Friday 22 June 2018

Row over their father's €400,000 estate leaves family of six 'torn apart'

Stock photo
Stock photo

Ray Managh

A judge tried to unite a family of six, warring over what's left of their father's estate, in a bid to save them spiralling legal costs.

"You are all of the same flesh and blood, brothers and sisters who may not like one another, perhaps victims of what has happened in the course of time," Mr Justice Raymond Groarke told the family.

"This is a very sad case, siblings engaged in washing the family linen in public, albeit in a private court," added the Circuit Court president.

He was speaking amid the dispute, involving five sisters and a brother, over an estate worth about €400,000.

It involved allegations of mental and physical abuse by their father, and allegations of sexual abuse of two of the girls by their brother.

Judge Groarke ruled against a claim by one of the sisters that the €22,000 she had been left by her father had failed to meet his moral obligation to have adequately provided for her.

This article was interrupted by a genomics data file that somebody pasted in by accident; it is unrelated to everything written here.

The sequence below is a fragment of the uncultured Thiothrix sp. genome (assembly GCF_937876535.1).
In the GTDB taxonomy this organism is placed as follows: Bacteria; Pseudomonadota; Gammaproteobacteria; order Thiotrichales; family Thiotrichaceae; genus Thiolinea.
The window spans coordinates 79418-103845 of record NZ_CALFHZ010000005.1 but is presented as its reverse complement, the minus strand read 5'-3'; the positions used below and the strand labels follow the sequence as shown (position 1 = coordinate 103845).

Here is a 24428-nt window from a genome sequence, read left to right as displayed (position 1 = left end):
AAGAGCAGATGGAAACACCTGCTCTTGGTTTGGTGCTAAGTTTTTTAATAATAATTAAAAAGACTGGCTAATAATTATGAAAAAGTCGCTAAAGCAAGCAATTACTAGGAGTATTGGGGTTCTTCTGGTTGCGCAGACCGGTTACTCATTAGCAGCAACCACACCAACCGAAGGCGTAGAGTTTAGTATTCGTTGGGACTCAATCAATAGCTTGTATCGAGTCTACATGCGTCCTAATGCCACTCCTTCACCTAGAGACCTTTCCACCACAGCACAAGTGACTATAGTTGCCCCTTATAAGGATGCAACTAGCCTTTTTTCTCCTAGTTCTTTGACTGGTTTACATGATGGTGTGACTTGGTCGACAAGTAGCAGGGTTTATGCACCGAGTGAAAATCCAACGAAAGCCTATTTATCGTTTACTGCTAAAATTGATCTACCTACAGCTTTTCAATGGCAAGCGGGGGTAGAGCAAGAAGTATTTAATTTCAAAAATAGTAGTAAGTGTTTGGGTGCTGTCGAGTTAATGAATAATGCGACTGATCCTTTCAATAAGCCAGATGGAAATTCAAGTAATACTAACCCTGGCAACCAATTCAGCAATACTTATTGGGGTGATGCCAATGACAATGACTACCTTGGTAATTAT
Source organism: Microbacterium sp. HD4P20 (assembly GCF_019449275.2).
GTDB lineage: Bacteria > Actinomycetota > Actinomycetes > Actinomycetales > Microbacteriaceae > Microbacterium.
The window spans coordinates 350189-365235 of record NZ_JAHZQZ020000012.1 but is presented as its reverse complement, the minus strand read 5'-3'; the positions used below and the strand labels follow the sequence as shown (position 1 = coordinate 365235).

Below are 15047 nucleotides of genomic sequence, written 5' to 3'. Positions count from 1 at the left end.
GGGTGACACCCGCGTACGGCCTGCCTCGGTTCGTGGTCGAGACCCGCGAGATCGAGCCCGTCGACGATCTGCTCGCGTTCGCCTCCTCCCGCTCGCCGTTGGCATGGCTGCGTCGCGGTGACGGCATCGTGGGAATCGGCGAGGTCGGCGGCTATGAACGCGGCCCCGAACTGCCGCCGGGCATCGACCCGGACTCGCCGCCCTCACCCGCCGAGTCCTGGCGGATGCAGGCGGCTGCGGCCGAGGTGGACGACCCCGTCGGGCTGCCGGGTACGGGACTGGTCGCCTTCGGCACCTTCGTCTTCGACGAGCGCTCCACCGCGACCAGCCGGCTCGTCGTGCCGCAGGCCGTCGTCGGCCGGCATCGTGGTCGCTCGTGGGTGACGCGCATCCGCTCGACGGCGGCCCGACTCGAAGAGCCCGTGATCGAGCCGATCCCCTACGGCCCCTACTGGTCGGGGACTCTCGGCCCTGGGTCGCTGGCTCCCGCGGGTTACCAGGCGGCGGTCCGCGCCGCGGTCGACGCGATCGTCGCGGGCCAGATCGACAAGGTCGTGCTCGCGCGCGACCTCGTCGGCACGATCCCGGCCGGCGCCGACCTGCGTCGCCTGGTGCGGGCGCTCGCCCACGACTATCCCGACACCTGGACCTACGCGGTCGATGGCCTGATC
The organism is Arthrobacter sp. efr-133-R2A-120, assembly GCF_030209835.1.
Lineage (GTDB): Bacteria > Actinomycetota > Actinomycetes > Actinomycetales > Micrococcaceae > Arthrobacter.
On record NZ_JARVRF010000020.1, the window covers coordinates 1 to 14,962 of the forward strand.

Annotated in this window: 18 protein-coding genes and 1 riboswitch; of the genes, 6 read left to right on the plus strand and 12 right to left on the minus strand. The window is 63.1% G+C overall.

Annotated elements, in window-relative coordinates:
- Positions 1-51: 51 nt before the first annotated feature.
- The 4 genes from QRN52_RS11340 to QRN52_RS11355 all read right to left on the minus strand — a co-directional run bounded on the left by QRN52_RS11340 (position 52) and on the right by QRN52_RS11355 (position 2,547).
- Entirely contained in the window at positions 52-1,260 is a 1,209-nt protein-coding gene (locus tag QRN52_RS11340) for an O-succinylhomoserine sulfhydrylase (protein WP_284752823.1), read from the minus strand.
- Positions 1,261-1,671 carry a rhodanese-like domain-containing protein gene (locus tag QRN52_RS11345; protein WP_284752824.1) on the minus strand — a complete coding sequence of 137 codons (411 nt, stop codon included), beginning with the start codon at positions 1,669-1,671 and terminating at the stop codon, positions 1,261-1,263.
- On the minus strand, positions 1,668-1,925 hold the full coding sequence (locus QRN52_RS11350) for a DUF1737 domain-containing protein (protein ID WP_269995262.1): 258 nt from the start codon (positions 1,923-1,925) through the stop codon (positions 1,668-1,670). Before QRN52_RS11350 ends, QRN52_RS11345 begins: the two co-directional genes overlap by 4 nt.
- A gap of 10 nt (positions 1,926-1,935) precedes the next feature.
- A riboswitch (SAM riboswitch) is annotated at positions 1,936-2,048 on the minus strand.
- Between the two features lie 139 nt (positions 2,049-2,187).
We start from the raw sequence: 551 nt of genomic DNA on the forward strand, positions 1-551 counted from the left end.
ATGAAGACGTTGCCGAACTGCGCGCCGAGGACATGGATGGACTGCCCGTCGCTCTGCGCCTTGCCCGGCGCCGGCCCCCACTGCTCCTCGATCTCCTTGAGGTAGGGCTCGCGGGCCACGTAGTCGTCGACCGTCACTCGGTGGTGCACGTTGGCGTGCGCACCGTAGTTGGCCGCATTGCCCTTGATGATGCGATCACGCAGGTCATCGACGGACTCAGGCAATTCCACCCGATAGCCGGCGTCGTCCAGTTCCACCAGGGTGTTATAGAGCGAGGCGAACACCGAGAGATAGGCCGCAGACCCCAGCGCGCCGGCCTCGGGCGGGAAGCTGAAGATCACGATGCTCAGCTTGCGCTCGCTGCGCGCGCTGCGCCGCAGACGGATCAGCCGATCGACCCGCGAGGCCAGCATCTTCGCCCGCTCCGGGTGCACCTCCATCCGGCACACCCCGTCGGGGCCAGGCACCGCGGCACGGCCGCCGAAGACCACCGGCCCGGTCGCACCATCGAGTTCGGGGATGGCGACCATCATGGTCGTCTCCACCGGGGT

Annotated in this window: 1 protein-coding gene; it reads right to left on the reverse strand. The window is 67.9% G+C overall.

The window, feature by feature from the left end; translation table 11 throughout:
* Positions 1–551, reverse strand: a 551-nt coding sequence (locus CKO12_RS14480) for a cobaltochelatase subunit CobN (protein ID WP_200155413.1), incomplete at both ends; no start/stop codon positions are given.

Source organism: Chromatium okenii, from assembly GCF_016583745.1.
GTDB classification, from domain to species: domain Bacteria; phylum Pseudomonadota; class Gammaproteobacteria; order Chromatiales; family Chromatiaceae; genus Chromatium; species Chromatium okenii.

During the hearing, for which the plaintiff sister had flown halfway around the world, she claimed she had been regularly beaten with a strap by her father.


She alleged that he had failed to give her a proper education which limited her work prospects. Supported by one other sister, she claimed she had been often starved of food and forced to attend school in ragged clothes.

Other sisters told the court she was the best looking of the family and a favourite of her parents, claiming she had left school early to become a model but eloped with a boyfriend.

The judge refused to accept the idyllic picture they had described regarding their sister.

Judge Groarke said he accepted that conditions in the family home were bad - but not as bad as described in court.

But he accepted, with regard to alleged sexual molestation, adequate attention had not been given by the parents as to what had been actually taking place in the house.

In the middle of a two-day hearing, Judge Groarke had adjourned to allow talks in the hope that "common sense would be allowed to prevail".

The legal battle so far has incurred costs estimated at a minimum of €60,000.

But later he said the plaintiff had failed to make out a claim that her father had failed to make proper provision for her.

"Does a moral obligation last forever?" he asked.

Irish Independent

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